Field Trip to Bempton Cliffs
By the middle of May, the leaves on the trees were making bird spotting in our area difficult, so the local group took themselves off to Bempton Cliffs on the East Coast, where there are no trees!
During the summer, the Bempton Cliffs RSPB Nature Reserve is home to half-a-million seabirds. The internationally important gannet colony (or gannetry) affords some great close-up views of this magnificent looking bird. Britain is an important location for gannets, as it is home to 56% of the World’s population. Over 1,630 pairs nest on the cliffs, making it the largest mainland colony in Britain.
Also nesting on the cliffs were guillemots, razorbills, kittiwakes and fulmars. A relatively small population of puffins (approximately 200) have made their summer home at Bempton but were difficult to spot as they were either at sea or nestling in their burrows.
However, the highlight of the trip was getting to see ‘The World’s Loneliest Albatross’ hanging out with the gannets.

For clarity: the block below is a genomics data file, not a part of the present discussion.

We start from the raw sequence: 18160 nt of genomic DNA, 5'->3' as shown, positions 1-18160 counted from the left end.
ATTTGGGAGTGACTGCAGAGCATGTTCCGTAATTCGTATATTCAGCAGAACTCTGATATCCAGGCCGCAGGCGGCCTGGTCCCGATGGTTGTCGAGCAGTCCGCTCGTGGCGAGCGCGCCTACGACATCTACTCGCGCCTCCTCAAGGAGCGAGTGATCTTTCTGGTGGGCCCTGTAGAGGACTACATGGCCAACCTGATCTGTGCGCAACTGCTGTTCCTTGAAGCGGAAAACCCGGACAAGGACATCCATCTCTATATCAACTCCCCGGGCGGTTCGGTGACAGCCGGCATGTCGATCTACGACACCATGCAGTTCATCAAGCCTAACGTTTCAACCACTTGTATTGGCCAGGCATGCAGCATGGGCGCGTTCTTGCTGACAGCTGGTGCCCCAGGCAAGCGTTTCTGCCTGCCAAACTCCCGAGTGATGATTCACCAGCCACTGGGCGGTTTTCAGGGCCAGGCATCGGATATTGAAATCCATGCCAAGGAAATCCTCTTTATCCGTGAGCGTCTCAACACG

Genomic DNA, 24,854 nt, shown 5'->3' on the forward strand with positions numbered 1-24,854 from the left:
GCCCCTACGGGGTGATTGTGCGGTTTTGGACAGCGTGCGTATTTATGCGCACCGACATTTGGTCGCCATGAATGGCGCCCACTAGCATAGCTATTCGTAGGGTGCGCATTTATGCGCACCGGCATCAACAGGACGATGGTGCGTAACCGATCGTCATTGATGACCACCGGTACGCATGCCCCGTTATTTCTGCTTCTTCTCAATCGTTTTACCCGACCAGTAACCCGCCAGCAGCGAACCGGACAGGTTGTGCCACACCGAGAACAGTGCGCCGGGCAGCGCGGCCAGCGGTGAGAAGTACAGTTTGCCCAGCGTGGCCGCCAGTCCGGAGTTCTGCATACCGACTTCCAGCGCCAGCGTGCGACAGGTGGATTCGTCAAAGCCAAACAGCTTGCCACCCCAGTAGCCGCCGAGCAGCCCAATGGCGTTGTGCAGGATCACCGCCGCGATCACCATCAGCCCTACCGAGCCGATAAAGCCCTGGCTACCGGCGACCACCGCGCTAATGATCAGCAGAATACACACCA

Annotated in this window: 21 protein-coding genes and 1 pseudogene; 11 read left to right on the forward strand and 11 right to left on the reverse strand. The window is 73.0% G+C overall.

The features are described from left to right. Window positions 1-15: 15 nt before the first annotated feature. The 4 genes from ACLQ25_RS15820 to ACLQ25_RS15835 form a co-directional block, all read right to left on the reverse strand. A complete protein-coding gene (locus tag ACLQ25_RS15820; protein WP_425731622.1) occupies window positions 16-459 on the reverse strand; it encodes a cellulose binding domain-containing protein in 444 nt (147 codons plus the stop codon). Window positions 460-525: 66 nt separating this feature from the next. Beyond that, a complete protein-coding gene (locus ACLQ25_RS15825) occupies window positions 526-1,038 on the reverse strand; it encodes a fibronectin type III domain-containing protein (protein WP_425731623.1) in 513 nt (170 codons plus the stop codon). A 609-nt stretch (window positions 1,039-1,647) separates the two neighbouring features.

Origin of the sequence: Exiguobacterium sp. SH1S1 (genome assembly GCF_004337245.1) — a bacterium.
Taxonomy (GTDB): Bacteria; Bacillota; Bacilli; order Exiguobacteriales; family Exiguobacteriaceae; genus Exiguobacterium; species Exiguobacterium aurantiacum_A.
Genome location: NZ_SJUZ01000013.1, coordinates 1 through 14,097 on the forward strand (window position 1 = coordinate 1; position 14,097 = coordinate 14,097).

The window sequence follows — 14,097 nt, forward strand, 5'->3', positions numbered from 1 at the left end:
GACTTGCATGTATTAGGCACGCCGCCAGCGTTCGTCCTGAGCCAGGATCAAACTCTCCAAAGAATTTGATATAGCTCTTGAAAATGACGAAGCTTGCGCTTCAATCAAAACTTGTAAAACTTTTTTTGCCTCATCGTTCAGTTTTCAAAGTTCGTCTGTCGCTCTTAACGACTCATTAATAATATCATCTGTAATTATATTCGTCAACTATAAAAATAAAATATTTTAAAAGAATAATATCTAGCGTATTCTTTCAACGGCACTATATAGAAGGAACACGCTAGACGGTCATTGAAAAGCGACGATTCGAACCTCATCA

A black-browed albatross – inevitably nicknamed ‘Albert’ or ‘Albie’ (even though its sex has not been determined) – has been visiting the area for the past three years. Normally a resident of the southern hemisphere, until recently it was thought to be the only albatross across the whole of the northern hemisphere. However, on 2 April another adult was filmed off the coast of Denmark – let’s hope they meet one day!
It’s not known how old Albie is, but albatrosses can live for more than seventy years. It looks like a huge gull with remarkable long narrow wings that span more than two metres. They are rarer than they once were, but there are still an estimated 600,000 pairs breeding in places such as the Falklands, South Georgia, the South Sandwich Islands. It is the most common albatross, but its conservation status is described as ‘Near Threatened’ due to its declining population.
It is most likely that it was blown off course; it’s thought to have been in the northern hemisphere since 2014. It has also been spotted across the North Sea in Germany and Scandinavia where it spends the winter. It is unlikely that it will ever get ‘home’ because of light equatorial winds.
As well as the seabirds, in the nearby shrubland, we saw several smaller birds, including corn bunting, linnet, whitethroat and various warblers. A rare colony of tree sparrows lives near the visitor centre year-round. As with the walk two weeks previously, one member of the group identified 39 different species.
Everyone enjoyed the day in the sunshine and are looking forward to the group’s next field trip in the autumn.